James H. Landman
How much risk will your organization face in the transition to a healthcare payment and delivery system that rewards value over volume?
Virtually all provider organizations will encounter some level of risk as the transition to a more value-based payment and care delivery system accelerates. But not all forms of risk will be appropriate for all organizations. HFMA's most recent Value Project report-Building Value-Driving Capabilities: Contract and Risk Management-defines three main categories of risk that healthcare organizations are likely to encounter in the transition to value and discusses strategies organizations can employ to manage their exposure to risk.
Risks that healthcare organizations may face in the transition to value fall into three broad categories: transition risk, performance risk, and insurance risk.
Transition risk is a concern for virtually all healthcare organizations. Efforts to improve the value of health care are taking hold in federal and state programs and with commercial carriers, employers, and other purchasers of care. But the pace of change is uneven, varying significantly among markets and even among different payers and purchasers within a single market.
Hospitals and health systems increasingly find themselves facing incentives from some payers to better coordinate care, reduce readmissions, and drive down utilization, even as most revenue remains tied to volume under the current fee-for-service payment system. This dilemma creates the two most significant elements of transition risk: the risk, on the one hand, that reduced utilization from better coordinated care will reduce revenue under the current payment system, and the risk, on the other hand, that other providers will be better positioned to take advantage of value-based opportunities as they arise.
Performance risk encompasses a wide range of payment strategies in which a healthcare provider faces potentially lower payments or financial penalties for failure to meet quality targets, manage utilization or costs, achieve patient satisfaction goals, or meet other performance-related targets. In a March 2011 Value Project survey of HFMA members, nearly 60 percent of respondents indicated that they believe more than 10 percent of their total payments will be exposed to performance risk within the next 10 years, and almost one-third thought their exposure would exceed 20 percent of total payments.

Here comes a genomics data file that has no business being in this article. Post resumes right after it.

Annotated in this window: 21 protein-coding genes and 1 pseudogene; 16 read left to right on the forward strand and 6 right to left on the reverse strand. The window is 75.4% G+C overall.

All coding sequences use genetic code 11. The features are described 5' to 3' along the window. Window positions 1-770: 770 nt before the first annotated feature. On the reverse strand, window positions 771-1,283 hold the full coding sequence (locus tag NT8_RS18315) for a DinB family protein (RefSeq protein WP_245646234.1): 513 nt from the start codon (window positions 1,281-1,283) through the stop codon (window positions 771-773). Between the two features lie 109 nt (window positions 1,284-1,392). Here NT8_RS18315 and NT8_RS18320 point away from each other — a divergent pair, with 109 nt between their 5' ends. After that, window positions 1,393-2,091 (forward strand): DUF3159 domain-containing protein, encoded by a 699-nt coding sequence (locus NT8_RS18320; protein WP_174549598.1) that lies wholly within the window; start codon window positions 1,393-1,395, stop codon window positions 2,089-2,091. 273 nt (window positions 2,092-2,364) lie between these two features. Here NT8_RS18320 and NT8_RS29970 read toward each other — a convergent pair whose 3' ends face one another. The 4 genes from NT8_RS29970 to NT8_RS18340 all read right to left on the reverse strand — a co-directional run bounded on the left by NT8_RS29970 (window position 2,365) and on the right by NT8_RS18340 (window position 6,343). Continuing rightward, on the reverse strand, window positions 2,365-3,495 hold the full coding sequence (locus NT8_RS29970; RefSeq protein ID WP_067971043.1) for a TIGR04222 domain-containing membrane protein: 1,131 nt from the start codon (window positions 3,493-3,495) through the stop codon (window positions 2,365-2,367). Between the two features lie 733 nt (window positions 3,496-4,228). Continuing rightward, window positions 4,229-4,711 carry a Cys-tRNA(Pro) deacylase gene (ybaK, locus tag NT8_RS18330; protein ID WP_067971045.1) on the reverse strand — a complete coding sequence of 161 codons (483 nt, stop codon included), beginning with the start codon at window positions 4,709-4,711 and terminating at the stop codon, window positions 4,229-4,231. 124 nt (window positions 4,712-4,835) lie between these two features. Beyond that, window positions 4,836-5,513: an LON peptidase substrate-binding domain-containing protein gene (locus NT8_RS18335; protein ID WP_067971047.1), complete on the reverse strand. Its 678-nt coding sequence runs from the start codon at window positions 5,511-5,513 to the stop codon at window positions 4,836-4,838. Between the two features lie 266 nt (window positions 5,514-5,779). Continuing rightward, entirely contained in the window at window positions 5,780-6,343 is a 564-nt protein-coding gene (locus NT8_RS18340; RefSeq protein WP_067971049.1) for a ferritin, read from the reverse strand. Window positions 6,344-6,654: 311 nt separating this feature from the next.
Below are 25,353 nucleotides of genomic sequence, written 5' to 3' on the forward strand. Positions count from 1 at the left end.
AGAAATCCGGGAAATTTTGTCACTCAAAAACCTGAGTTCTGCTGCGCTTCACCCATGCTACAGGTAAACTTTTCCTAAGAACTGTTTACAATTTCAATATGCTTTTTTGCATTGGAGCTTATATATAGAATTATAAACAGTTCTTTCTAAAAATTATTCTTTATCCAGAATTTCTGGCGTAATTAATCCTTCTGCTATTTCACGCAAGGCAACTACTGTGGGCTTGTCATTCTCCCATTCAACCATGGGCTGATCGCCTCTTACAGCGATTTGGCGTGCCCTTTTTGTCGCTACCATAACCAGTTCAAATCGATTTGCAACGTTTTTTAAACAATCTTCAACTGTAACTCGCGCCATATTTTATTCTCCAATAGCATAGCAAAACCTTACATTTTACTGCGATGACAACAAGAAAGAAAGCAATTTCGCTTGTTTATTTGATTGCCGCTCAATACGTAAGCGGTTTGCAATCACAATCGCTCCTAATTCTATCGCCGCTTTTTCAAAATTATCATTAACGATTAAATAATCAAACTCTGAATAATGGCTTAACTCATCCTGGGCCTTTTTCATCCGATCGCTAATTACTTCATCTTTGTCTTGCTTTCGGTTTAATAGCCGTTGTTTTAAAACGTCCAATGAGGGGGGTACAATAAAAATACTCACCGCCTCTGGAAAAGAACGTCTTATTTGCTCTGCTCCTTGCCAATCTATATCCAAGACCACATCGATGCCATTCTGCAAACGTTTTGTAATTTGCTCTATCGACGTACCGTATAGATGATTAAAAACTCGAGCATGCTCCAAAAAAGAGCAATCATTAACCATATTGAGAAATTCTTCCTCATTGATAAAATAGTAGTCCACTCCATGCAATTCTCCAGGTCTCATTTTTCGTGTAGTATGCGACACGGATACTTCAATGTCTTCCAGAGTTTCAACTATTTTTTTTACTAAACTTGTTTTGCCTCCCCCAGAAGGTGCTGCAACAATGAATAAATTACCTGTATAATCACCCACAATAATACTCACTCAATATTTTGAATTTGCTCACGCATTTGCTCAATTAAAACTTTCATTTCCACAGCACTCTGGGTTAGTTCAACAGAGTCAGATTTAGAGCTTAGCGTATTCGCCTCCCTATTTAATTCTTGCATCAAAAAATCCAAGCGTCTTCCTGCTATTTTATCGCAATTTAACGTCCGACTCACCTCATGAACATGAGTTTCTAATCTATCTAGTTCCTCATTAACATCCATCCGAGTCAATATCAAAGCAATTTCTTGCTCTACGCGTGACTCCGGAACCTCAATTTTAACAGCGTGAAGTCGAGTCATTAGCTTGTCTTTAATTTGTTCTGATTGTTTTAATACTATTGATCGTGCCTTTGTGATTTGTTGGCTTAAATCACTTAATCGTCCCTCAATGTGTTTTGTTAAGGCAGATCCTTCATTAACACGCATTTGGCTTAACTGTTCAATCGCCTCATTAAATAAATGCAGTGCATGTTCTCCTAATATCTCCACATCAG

Again, some level of performance risk will be hard to avoid for most hospitals and health systems. Prospective payment system hospitals will face some level of performance risk under Medicare's value-based purchasing program and its Hospital Readmissions Reduction Program beginning Oct. 1, 2012. Other penalties will attach to failure to achieve "meaningful use" of electronic health records under the Health Information Technology for Economic and Clinical Health Act and failure to control hospital-acquired conditions.
At the same time, hospitals and health systems have additional opportunities to voluntarily pursue value-based payment initiatives with both government and private players. In many instances, these initiatives ask provider organizations to take on some degree of performance risk. Exposure to risk under these initiatives can range from relatively minimal (failure, for example, to receive an incentive payment for meeting quality metrics under a pay-for-performance contract) to substantial (repeated failure to keep costs below the negotiated price for a bundled episode of care).
Insurance risk is the risk that a possible-but uncertain and typically uncontrollable-event might occur. Examples in health care would be the risk of an accident that causes traumatic harm or the risk of contracting a serious disease. The degree of risk faced is a combination of several factors, including the likelihood of an event happening and probable magnitude of harm if the event does occur.